- Hardcover: 352 pages
- Publisher: I. B. Tauris (April 15, 2007)
- Language: English
- ISBN-10: 1850434190
- ISBN-13: 978-1850434191
- Product Dimensions: 6.4 x 1.2 x 9.6 inches
- Shipping Weight: 1.6 pounds
- Average Customer Review: 4.7 out of 5 stars See all reviews (25 customer reviews)
- Amazon Best Sellers Rank: #1,177,444 in Books (See Top 100 in Books)
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The Puritan Gift: Triumph, Collapse and Revival of an American Dream Hardcover – April 15, 2007
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"A very thought-provoking and readable book."--Linda Hesselman, Management Studies Centre, University College, London
‘In The Puritan Gift, published last year, the septuagenarian Scottish brothers William and Kenneth Hopper, respectively a banker and an engineer-turned-industrial consultant, argued that for 200 years the puritan foundations of America kept its businesses intact, emphasising craft, financial responsibility and the sublimation of private interest to the group.’ - Andrew Billen, TIMES, 9th March 2009
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As the title suggests, this story - for this is no dry text destined for those soulless time-serving senior managers and executives intent on seeking the latest snake oil with which to lubricate their legitimized theft of shareholder funds - traces the origins of contemporary management back to the strict disciplines of the Puritan Migrants of the 1630s and their flight to America. The authors list the four abiding aspects of Puritanism which infused the managerial culture established by the descendents of those early settlers as being: 1) the purpose of life was to establish the Kingdom of Heaven on Earth; 2) an aptitude for mechanical skills; 3) a moral outlook that subordinates the interest of the individual to the group; and, 4) an ability to gather, galvanize and marshal financial, material and human resources to a single purpose at whatever scale. More briefly put : Rectitude, Pragmatism, Teamwork and Leadership. An Appendix summarizes the quintessential of the book in a most useful listing of the authors' 25 principles underlying good practice from the Golden Age of Management (1920-1970).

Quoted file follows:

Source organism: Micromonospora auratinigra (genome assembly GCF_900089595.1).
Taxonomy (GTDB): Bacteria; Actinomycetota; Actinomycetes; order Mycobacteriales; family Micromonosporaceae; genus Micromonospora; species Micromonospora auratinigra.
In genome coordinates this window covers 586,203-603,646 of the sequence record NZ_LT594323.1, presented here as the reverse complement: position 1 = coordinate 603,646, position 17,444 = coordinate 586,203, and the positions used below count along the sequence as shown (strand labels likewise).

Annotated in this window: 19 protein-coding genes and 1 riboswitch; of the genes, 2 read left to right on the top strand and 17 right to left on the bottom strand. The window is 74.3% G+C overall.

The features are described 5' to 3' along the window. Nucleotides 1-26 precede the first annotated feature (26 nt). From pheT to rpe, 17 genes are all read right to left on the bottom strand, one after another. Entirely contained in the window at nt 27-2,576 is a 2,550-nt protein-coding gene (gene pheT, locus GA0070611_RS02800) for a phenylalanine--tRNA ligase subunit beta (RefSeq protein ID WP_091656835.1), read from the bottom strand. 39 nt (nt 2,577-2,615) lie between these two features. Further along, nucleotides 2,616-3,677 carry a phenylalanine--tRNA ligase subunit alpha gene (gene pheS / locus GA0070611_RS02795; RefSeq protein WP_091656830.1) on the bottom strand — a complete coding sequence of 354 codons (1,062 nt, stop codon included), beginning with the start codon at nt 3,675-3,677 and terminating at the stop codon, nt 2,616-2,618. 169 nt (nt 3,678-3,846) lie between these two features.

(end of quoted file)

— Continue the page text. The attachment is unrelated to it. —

The book is divided into five parts - Origins (1630-1815), Rise (1815-1920), Triumph (1920-1970), Collapse (1970-1995) and Revival (1995-2006). Throughout, the Puritan gift is described by the authors as being the underpinning of that rare ability to successfully create and manage organisations that serve a useful purpose in any sector of human activity. Throughout the authors warn that as America increasingly distances itself from these core values, which underlay its traditional commercial and economic success, it puts its own future prosperity and security at risk.
This truly remarkable book provides an original exploration of the dramatic and far-reaching consequences of the Puritans' gift to America - the ethos which produced the early success of America and what came to be known as the American dream. While the reader may feel that Frederick Taylor's efforts receive ill treatment and that Stafford Beer's contribution should not have been totally ignored, she will be encouraged to see how the authors highlight the "Cult of the (so-called) Expert" and the bluff and bluster of the MBA movement.
This reviewer, a practicing engineer, has read many management books over the past thirty years but never before one which has been so informative, so illuminating and so enjoyable. Trite as it may sound, this is essential reading for anyone aspiring to the new style of management that will be essential for productive success in the decades ahead as the eastern economies increasingly dominate world trade.
All the greatness of American (and world) business has been around for ages, and we just need to get back to basics, back to the roots. Any study of the great businesses and entrepreneurs teaches this lesson. The Hoppers do an excellent job of raising this idea, with plenty of great stories to support it.
It is surprising that the publishers do not get this book into bigtime US circulation. While written by Brits, it is after all a book about the rise and fall of American business and economic prestige. It should be on the "hot" table in all the US bookstores. But in order to get it quickly you have to go to amazon UK. What gives?
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